The environmental ranking of biofuel pathways that one obtains based on a measurement of emissions per liter is not necessarily the same as one would obtain after accounting for differences in energy yields per hectare. For example, according to the Environmental Protection Agency (EPA), switchgrass used for production of cellulosic ethanol leads to a 110% reduction in GHG emissions (Environmental Protection Agency, 2010a). Corn grain ethanol leads to a 21% reduction.1 It would seem that switchgrass is certainly the more environment-friendly of the two choices. However, if the quantity of gasoline displaced by production of ethanol from a hectare of corn grain plus corn stover is sufficiently greater than that displaced from a hectare of switchgrass, it is conceivable that corn could be the environmentally superior feedstock choice on a per-hectare basis. Although demonstrated here with corn and switchgrass, this same concept of potentially inconsistent per hectare emissions rankings is valid when comparing any single energy crop with a crop that generates multiple types of energy from the same unit of land. Inconsistent per hectare emissions rankings may become more pronounced if there is an additional benefit to biofuel production beyond that associated with carbon. Assuming for the moment that corn yields more energy per hectare than switchgrass, then more value derived from biofuel production results in a higher opportunity cost of choosing to grow switchgrass. Thus, even though switchgrass has a substantially better carbon profile per liter than corn, there is a point at which it is not optimal from a social planner’s perspective to choose switchgrass for production of biofuels if corn (both grain and stover) is available as an alternative feedstock. This could be due to either low carbon prices or high external benefits to biofuel production. Deriving value from two sources on the same unit of land is not a new concept in agriculture, but it has not been adequately represented in a life cycle emissions setting. Farmers that choose to harvest corn for silage attribute value to both the grain and the stover on the same unit of land. The same is true in ascribing value to the production of soybean oil and soybean meal from one hectare of soybeans. The value of both of these commodities is embedded in a farmer’s decision to grow soybeans. Moreover, in deciding whether to grow soybeans or corn, a farmer also takes into account per hectare yield differences across crops and would not choose to grow soybeans simply because the price per bushel is higher than that of corn. A per hectare measure of social cost, emissions, is also consistent with this logic where commonality resides in the fact that there is a fixed amount of land available to grow crops. Some may argue that land availability is not fixed, that additional (marginal) land could be brought into production if needed (Perlack et al., 2005, Campbell et al., 2008 and Cai et al., 2011). Swinton et al. (2011) have pointed out that the scope for this expansion is extremely limited while others have identified specific risks and weaknesses in producing biofuels on marginal lands (Liu et al., 2011). Pacca and Moreira (2011) seek to quantify the total amount of land that would ultimately be needed to satisfy global transportation fuel demand using Brazilian sugarcane under various efficiency scenarios. Searchinger et al. (2008) have discussed the implications of converting land (possibly forests) into cropland, resulting in ILUC emissions. While the issue of constraining the amount of land used for biofuels is quite controversial, the results of Swinton et al. (2011) and Liu et al. (2011) provide some justification to the assumption that there is a limit on the amount of land available for biofuel production. If this limit has not yet been reached, it is likely to be realized in the future as the (emissions) cost of conversion becomes prohibitively high. Within the context of the food-versus-fuel debate, there is also some recognition that there is a limit on the amount of land that should be used for biofuels in order to allow productive cropland to continue to be used to produce food and feed. This has been a motivation for the pursuit of “next generation” biofuels (Coyle, 2010). Relative to other inputs used for biofuel production, land is also a unique input because it is not mobile, cannot be readily acquired when making production decisions, and is fixed for individual farmers when making planting decisions (as opposed to nitrogen fertilizer which can be easily acquired in large quantities). The total amount of land suitable for cropping is also fixed though many countries are not yet at their full potential. The purpose of this article is to explore the implications of conventional agricultural life cycle assessments (LCAs) that do not consider the effects of land scarcity and the corresponding opportunity cost of feedstock choice. Our analysis thus abstracts from the current renewable fuel standard (RFS) volume mandate by instead considering land use as the binding constraint. We do not attempt to explain how land is allocated between cropland and, for example, forestland. We focus our analysis on the impact of constrained land on the allocation of cropland used for biofuel production. This allows us to highlight the policy implications of relying on analyses that suggest infinite land availability. A two-stage optimization model is presented in which the social planner includes all internal and external costs. In the first stage, the social planner chooses the optimal amount of land to allocate to biofuel production given alternative potential uses of land. In the second stage, the social planner determines how to use the land that has been allocated to biofuel production. Our focus will be on the second stage. The second-stage optimization consists of a two-part objective function that the social planner maximizes by choosing among available biofuel pathways subject to a land constraint. The first part of the objective function is the cost associated with net GHG emissions given a price on carbon. This portion represents the environmental benefit associated with biofuel production. The second part of the objective function represents an external value associated with biofuel production that might be due to a desire to reduce dependence on imported oil. For the purposes of this study, we consider two competing feedstock choices: corn and switchgrass. In the case of corn, both grain and stover are used for production of ethanol. The optimal solution to the social planner’s problem will depend on three key factors in addition to the maintained GHG accounting framework of the EPA. These are the relative energy yield per hectare of corn and switchgrass, the price of carbon, and the external benefits to biofuel production. Even when there are no external benefits to production, the results will show that it is highly unlikely that switchgrass would be optimally chosen as a feedstock for biofuel production in the midwestern United States. It is more conceivable, however, that switchgrass would dominate corn for this purpose in southern and southeastern states. In a more realistic setting where there is an additional external benefit to biofuel production, switchgrass becomes even more unlikely to be optimally chosen outside of these regions. This is in contrast to volume-based (or energy-based) LCAs in support of the RFS volume requirements which would suggest that switchgrass dominates corn on a per-liter (or per MJ) basis. The remainder of the article is organized as follows. In the next section, a brief background of existing biofuel policy and its connection to life cycle analysis is presented. A model is then introduced that is taken as the optimization problem that a social planner (i.e., U.S. society) would solve. Then, data and parameter assumptions required to solve the model are presented and described. The optimization problem is then solved numerically based on the defined parameter assumptions. Finally, the numerical solution to the model generates an “optimality frontier,” which will be interpreted as an implied carbon price curve. The magnitudes of implied carbon prices will be used to illustrate the likelihood of switchgrass being optimal when compared to projected carbon prices. In addition to solving a general model over a range of assumptions, the model will also be solved for specific crop reporting districts for a particular set of biofuel carbon policies so as to allow for differentiated land. A discussion of the policy implications of the results is subsequently presented, and the last section of the article provides concluding remarks.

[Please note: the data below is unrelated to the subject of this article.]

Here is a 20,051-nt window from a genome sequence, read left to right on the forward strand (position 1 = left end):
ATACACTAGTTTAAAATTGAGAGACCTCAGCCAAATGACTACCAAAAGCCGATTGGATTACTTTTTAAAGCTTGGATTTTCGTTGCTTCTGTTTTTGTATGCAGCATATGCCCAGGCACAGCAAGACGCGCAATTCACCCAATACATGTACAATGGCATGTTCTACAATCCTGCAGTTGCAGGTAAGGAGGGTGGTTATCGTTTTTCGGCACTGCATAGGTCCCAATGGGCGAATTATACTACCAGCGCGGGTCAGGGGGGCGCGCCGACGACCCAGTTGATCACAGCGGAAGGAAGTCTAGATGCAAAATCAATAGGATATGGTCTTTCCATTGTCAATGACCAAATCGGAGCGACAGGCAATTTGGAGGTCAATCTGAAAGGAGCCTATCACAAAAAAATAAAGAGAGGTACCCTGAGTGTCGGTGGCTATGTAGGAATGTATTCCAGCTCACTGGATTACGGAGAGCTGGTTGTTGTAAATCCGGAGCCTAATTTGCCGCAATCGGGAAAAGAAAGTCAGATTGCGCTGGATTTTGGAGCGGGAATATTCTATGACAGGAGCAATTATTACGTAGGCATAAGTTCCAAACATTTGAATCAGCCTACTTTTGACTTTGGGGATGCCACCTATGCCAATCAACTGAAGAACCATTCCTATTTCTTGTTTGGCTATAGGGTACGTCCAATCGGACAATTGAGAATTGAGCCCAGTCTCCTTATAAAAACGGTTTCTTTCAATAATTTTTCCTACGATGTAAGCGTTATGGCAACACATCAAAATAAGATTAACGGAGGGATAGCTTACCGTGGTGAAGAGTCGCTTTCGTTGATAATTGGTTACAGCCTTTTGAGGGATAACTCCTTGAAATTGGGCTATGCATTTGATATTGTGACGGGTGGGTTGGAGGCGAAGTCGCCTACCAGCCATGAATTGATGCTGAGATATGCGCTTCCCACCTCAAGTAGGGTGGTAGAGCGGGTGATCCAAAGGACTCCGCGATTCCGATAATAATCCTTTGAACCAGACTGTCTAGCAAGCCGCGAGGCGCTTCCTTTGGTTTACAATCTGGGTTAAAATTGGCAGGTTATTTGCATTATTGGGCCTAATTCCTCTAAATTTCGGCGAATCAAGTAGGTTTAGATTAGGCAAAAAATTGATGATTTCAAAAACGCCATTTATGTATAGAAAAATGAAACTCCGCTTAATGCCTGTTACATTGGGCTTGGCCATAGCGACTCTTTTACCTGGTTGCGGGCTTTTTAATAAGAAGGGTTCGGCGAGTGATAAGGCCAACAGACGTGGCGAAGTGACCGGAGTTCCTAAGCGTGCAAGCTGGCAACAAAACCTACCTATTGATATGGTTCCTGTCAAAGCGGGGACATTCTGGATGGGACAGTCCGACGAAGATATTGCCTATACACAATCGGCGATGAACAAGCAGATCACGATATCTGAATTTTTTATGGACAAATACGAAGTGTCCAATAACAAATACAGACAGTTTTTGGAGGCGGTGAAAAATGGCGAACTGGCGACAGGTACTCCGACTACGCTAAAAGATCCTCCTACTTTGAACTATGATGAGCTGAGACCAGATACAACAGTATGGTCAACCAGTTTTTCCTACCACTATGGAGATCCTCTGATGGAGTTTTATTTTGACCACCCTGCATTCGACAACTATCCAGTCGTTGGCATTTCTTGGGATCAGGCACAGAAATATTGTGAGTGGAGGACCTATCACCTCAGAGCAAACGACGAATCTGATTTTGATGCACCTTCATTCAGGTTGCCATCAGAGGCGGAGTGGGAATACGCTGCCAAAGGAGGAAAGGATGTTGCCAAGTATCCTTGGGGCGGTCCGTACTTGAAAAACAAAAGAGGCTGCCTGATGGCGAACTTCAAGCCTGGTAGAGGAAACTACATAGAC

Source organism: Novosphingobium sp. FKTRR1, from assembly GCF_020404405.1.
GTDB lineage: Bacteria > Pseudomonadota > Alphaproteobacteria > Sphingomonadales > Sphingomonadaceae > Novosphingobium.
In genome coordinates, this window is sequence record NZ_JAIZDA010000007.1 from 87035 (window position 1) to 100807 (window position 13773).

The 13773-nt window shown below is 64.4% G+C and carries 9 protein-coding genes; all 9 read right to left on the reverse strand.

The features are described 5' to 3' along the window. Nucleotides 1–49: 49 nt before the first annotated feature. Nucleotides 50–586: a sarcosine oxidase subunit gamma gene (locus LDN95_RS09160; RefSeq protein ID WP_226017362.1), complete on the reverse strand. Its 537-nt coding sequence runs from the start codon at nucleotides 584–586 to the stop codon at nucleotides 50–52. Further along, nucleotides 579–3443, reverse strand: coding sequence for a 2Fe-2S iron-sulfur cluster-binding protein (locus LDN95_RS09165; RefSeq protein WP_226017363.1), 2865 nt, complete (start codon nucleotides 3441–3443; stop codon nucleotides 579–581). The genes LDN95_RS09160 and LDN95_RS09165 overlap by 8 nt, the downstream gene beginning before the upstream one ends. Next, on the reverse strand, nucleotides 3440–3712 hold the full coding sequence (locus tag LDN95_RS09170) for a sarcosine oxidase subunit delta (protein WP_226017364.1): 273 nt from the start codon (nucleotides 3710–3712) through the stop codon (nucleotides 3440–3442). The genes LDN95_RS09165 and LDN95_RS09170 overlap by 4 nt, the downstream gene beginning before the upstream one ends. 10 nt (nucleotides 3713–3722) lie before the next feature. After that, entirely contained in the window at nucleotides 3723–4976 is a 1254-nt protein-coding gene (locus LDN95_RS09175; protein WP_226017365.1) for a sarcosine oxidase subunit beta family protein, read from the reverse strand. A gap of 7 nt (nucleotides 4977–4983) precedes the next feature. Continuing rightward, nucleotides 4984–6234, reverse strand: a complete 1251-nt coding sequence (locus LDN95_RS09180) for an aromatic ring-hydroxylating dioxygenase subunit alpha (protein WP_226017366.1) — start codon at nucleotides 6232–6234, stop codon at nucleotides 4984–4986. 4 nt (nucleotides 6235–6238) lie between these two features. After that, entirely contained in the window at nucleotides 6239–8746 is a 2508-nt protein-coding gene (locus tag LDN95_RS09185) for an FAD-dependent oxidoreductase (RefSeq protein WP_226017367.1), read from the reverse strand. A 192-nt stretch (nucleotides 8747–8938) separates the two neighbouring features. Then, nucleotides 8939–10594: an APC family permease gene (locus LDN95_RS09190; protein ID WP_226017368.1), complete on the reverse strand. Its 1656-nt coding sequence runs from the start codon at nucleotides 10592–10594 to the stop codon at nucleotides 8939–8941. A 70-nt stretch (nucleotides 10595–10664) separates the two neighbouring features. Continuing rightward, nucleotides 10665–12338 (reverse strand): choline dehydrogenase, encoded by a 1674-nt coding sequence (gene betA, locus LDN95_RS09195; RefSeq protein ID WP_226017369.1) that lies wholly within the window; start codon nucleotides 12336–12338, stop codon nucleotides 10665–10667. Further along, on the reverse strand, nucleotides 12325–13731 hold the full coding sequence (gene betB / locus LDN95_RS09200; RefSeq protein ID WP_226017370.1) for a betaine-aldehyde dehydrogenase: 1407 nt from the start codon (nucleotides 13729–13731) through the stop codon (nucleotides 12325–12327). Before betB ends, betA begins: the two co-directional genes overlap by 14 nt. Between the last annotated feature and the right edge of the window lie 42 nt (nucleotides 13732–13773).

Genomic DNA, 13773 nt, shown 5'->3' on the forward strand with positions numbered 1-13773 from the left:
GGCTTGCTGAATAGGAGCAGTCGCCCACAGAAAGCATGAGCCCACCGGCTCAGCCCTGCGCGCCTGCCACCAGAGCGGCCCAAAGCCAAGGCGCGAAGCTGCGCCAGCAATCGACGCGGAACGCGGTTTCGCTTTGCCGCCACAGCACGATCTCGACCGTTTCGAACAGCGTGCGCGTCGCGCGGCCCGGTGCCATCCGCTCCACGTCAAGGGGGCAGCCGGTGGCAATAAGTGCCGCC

نتیجه گیری انگلیسی
In this article, we describe a model constructed to be representative of the interests of U.S. society in producing biofuels. These interests focus on minimizing environmental damage associated with the use and production of advanced biofuels while maximizing the value associated with production subject to a land constraint. The structure of this model was designed to encompass opportunity costs associated with selection among competing alternative biofuel pathways stemming from land scarcity. The structure of the model then requires that GHG emissions be measured on a per hectare basis, rather than on a per liter basis as is done in most agricultural LCAs. Drawing upon the data and parameter assumptions used by the EPA in conducting LCAs for corn grain ethanol and cellulosic ethanol produced from corn stover and switchgrass, a per hectare measurement of GHG emissions was calculated for corn, using both grain and stover, as well as for switchgrass. The optimal pathway was then determined numerically over a range of corn yields, switchgrass yields, and an external biofuel production value in accordance with the optimization model that was presented. The solutions to this model resulted in an implied carbon price curve, which represents the minimum carbon price required for switchgrass to be an optimal feedstock choice relative to corn in the production of biofuels. Following these results, we solved the model regionally by considering corn and switchgrass yields at the district level. This allows us to determine which regions of the U.S. would most likely be used to grow corn (or switchgrass) to produce biofuels from the perspective of a social planner. The general results of our empirical analysis show that at corn yields of 10.3 t/ha, there is no carbon price at which switchgrass is optimal if switchgrass yields are less than 11.9 t/ha. This is because corn provides more energy per hectare as well as having a better carbon profile per hectare at these yields. Conventional agricultural LCAs would predict that switchgrass would have a better carbon profile than would corn, as they do not take into account differing energy yields per hectare once a land constraint is imposed. Under the relative yield assumptions made by the EPA and an external value to biofuel production of $0.45 per gallon, the implied carbon price at which switchgrass is optimally chosen is $72/t. Our regional analysis suggests that it is highly unlikely switchgrass would be an optimal feedstock for biofuel production within the Corn Belt. In our model, switchgrass becomes more viable moving southward or westward from the Corn belt, but only if there is no positive external benefit to biofuel production, or if carbon prices are relatively high. Given that most reasonable near- to mid-term projections of carbon prices lie in a range of $5–30/t, the results of this study indicate that one should be cautious when suggesting that switchgrass is an environmentally superior choice relative to corn, even on what is sometimes considered marginal cropland. There is a trade-off between GHG emissions (or emissions reduction) and energy production that must be considered. The presence of a land constraint makes this trade-off less obvious than what is often implied by conventional LCAs. Policymakers would be wise to consider the implications of a land constraint when drawing upon the conclusions of agricultural LCAs so as to design policies that are environmentally focused while acknowledging the need for production of alternative transportation fuels.